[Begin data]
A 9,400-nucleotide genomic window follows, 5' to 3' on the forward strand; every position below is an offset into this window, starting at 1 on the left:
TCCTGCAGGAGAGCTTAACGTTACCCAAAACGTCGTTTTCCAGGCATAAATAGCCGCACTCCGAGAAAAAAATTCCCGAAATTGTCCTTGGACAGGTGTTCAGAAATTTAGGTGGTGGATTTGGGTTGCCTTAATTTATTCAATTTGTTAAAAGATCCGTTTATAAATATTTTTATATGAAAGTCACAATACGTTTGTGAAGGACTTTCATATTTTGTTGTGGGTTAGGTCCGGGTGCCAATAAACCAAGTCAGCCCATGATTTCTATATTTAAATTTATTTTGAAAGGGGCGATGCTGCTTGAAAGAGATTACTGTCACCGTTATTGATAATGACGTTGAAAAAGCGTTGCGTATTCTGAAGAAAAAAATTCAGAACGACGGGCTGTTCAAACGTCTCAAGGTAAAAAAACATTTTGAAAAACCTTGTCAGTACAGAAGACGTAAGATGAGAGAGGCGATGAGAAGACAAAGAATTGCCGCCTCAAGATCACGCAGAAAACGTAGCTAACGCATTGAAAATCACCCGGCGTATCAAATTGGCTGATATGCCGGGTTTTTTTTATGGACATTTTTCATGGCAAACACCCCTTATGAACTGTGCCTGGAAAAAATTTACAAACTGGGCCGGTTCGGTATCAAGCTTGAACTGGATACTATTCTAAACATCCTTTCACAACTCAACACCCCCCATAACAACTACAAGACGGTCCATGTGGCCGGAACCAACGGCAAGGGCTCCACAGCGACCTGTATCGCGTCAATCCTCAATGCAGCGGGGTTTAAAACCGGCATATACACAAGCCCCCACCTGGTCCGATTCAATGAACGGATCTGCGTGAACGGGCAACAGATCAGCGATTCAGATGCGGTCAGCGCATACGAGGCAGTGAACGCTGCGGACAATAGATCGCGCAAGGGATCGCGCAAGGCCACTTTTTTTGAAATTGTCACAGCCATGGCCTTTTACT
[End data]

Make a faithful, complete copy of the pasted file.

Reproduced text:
A 9,400-nucleotide genomic window follows, 5' to 3' on the forward strand; every position below is an offset into this window, starting at 1 on the left:
TCCTGCAGGAGAGCTTAACGTTACCCAAAACGTCGTTTTCCAGGCATAAATAGCCGCACTCCGAGAAAAAAATTCCCGAAATTGTCCTTGGACAGGTGTTCAGAAATTTAGGTGGTGGATTTGGGTTGCCTTAATTTATTCAATTTGTTAAAAGATCCGTTTATAAATATTTTTATATGAAAGTCACAATACGTTTGTGAAGGACTTTCATATTTTGTTGTGGGTTAGGTCCGGGTGCCAATAAACCAAGTCAGCCCATGATTTCTATATTTAAATTTATTTTGAAAGGGGCGATGCTGCTTGAAAGAGATTACTGTCACCGTTATTGATAATGACGTTGAAAAAGCGTTGCGTATTCTGAAGAAAAAAATTCAGAACGACGGGCTGTTCAAACGTCTCAAGGTAAAAAAACATTTTGAAAAACCTTGTCAGTACAGAAGACGTAAGATGAGAGAGGCGATGAGAAGACAAAGAATTGCCGCCTCAAGATCACGCAGAAAACGTAGCTAACGCATTGAAAATCACCCGGCGTATCAAATTGGCTGATATGCCGGGTTTTTTTTATGGACATTTTTCATGGCAAACACCCCTTATGAACTGTGCCTGGAAAAAATTTACAAACTGGGCCGGTTCGGTATCAAGCTTGAACTGGATACTATTCTAAACATCCTTTCACAACTCAACACCCCCCATAACAACTACAAGACGGTCCATGTGGCCGGAACCAACGGCAAGGGCTCCACAGCGACCTGTATCGCGTCAATCCTCAATGCAGCGGGGTTTAAAACCGGCATATACACAAGCCCCCACCTGGTCCGATTCAATGAACGGATCTGCGTGAACGGGCAACAGATCAGCGATTCAGATGCGGTCAGCGCATACGAGGCAGTGAACGCTGCGGACAATAGATCGCGCAAGGGATCGCGCAAGGCCACTTTTTTTGAAATTGTCACAGCCATGGCCTTTTACT